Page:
Special Education Teacher Preparation Policy
The state should ensure that special education teachers know the subject matter they are licensed to teach. This goal was reorganized in 2017.
Content Test Requirements:
South Carolina does not require content testing for any of its special education teacher candidates.
Certification Fields and Endorsements https://ed.sc.gov/educators/certification/advancing-certification/adding-certificate-areas/academic-certification-areas-issued/#Endorsements South Carolina Required Examinations https://ed.sc.gov/educators/certification/certification-resources/required-examinations/
South Carolina recognized the factual accuracy of this analysis, however this analysis was updates subsequent to the state's review. In addition, the state noted that with the exception of Early Childhood Special Education, all Special Education certification fields in South Carolina are P-12 areas. With the elimination of highly qualified teacher requirements associated with No Child Left Behind, the state indicated that it no longer requires that special education teacher candidates take and pass an exam in elementary content areas. These candidates must meet program admission requirements and complete the general education core requirements of the preparation program as well as the major coursework and field experiences that support their ability to adapt or modify curriculum for learners. At the secondary level, South Carolina noted, teachers certified in Special Education may not be assigned to teach content area credit-bearing courses. They may serve in co-teaching or resource roles but do not offer courses for high school credit.
Special educators should be valued for their critical role in working with students with disabilities and special needs; however, they are identified by the state not as "special education assistants" but as "special education teachers," presumably because the state expects them to provide instruction to children. The state makes an effort to distinguish between a consultative and an instructional role. However, whether working as a teacher of record or working with students who are primarily in a general education setting would require at least some knowledge of grade-level content in order to make it accessible.
4A: Special Education Content Knowledge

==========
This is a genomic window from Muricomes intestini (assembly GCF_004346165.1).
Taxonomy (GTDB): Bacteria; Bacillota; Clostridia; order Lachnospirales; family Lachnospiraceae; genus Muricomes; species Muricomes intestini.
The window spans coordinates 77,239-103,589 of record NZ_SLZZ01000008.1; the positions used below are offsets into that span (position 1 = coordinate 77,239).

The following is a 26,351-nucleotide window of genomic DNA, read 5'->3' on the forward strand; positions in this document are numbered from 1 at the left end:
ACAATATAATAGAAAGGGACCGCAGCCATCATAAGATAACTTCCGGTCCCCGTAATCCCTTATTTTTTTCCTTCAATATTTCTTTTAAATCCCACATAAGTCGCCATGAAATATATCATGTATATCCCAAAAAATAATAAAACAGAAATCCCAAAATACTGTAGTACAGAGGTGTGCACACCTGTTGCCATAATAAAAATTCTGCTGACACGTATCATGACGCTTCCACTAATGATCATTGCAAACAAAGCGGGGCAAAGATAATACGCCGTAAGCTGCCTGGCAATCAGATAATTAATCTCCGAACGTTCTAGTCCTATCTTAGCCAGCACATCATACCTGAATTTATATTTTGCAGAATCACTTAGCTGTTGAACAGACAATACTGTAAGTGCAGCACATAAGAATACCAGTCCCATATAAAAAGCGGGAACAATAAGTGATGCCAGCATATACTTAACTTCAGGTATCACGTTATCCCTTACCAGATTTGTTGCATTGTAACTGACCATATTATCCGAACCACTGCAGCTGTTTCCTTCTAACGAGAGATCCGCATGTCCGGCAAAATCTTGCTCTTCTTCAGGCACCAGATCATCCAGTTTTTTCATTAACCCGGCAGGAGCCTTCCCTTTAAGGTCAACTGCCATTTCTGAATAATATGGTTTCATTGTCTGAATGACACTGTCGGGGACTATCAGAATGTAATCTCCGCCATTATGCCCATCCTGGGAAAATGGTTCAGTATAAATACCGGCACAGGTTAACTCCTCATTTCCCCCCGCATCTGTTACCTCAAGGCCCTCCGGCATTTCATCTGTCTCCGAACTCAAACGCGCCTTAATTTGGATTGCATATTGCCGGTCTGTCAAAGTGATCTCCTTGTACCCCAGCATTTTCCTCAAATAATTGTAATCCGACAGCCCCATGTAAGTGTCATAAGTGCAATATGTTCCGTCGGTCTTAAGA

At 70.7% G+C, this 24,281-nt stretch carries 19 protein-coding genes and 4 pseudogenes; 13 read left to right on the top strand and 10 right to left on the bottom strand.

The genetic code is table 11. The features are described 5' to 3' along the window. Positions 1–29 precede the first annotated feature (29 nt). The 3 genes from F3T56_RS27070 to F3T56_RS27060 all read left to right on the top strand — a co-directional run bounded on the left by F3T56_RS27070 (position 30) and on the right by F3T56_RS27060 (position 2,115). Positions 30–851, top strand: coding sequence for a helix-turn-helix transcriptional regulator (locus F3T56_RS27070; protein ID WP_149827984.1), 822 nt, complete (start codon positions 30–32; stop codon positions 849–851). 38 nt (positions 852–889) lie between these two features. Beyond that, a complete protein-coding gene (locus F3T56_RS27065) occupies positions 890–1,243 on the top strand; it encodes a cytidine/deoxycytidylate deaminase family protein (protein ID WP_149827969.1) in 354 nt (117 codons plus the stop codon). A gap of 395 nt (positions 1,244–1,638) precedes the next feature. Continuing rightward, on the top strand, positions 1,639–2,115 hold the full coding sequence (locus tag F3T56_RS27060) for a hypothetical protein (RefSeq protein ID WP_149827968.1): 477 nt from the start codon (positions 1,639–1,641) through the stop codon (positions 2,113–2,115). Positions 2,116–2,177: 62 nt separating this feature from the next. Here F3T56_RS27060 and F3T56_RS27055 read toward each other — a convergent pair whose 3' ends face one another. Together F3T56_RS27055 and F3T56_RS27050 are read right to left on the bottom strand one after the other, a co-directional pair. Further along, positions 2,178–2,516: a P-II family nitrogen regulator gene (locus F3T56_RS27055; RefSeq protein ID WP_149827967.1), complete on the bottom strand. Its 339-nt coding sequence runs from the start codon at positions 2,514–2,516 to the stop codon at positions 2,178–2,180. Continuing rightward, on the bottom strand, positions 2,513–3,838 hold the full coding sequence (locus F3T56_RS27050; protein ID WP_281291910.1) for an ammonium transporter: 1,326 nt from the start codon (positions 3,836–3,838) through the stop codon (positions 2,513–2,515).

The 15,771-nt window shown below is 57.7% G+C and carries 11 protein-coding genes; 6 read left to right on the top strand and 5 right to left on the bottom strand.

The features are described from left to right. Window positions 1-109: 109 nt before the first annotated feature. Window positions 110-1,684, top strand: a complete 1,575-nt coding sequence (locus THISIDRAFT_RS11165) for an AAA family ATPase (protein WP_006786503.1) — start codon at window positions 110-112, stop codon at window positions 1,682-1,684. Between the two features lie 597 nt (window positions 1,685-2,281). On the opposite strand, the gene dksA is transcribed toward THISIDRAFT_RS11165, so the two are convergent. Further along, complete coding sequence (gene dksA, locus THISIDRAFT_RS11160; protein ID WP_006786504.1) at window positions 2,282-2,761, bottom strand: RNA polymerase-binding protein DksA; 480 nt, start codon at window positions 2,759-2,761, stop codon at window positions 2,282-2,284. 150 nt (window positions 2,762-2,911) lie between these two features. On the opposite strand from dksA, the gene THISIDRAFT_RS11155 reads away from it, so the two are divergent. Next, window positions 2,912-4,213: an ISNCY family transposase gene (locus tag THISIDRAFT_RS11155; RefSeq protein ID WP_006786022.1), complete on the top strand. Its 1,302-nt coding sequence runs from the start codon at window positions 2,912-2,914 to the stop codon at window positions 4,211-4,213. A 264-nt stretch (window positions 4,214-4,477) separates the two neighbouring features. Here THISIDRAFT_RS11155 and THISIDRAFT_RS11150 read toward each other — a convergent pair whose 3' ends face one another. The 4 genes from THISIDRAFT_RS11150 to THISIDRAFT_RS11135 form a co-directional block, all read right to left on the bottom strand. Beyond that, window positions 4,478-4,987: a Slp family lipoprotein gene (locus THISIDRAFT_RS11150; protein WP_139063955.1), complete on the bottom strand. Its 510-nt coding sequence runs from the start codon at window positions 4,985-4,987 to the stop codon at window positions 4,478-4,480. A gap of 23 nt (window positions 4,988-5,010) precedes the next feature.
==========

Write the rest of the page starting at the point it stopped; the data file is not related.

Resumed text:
Generic K-12 special education licenses are inappropriate for teachers of high-incidence special education students. Too many states do not distinguish between elementary and secondary special education teachers, certifying all such teachers under a generic K-12 special education license. While this broad umbrella may be appropriate for teachers of low-incidence special education students, such as those with severe cognitive disabilities, it is deeply problematic for high-incidence special education students, who are expected to learn grade-level content. And because the overwhelming majority of special education students are in the high-incidence category, the result is a fundamentally broken system.
Special education teachers teach content and therefore must know content. While special educators should be valued for their critical role in working with students with disabilities and special needs, each state identifies them not as "special education assistants" but as "special education teachers," presumably because it expects them to provide instruction. Inclusion models, where special education students receive instruction from a general education teacher paired with a special education teacher to provide instructional support, do not mitigate the need for special education teachers to know content. Providing instruction to children who have special needs requires knowledge of both effective learning strategies and the subject matter at hand. Failure to ensure that teachers are well trained in content areas—presumably through subject matter licensing tests—deprives special education students of the opportunity to reach their academic potential.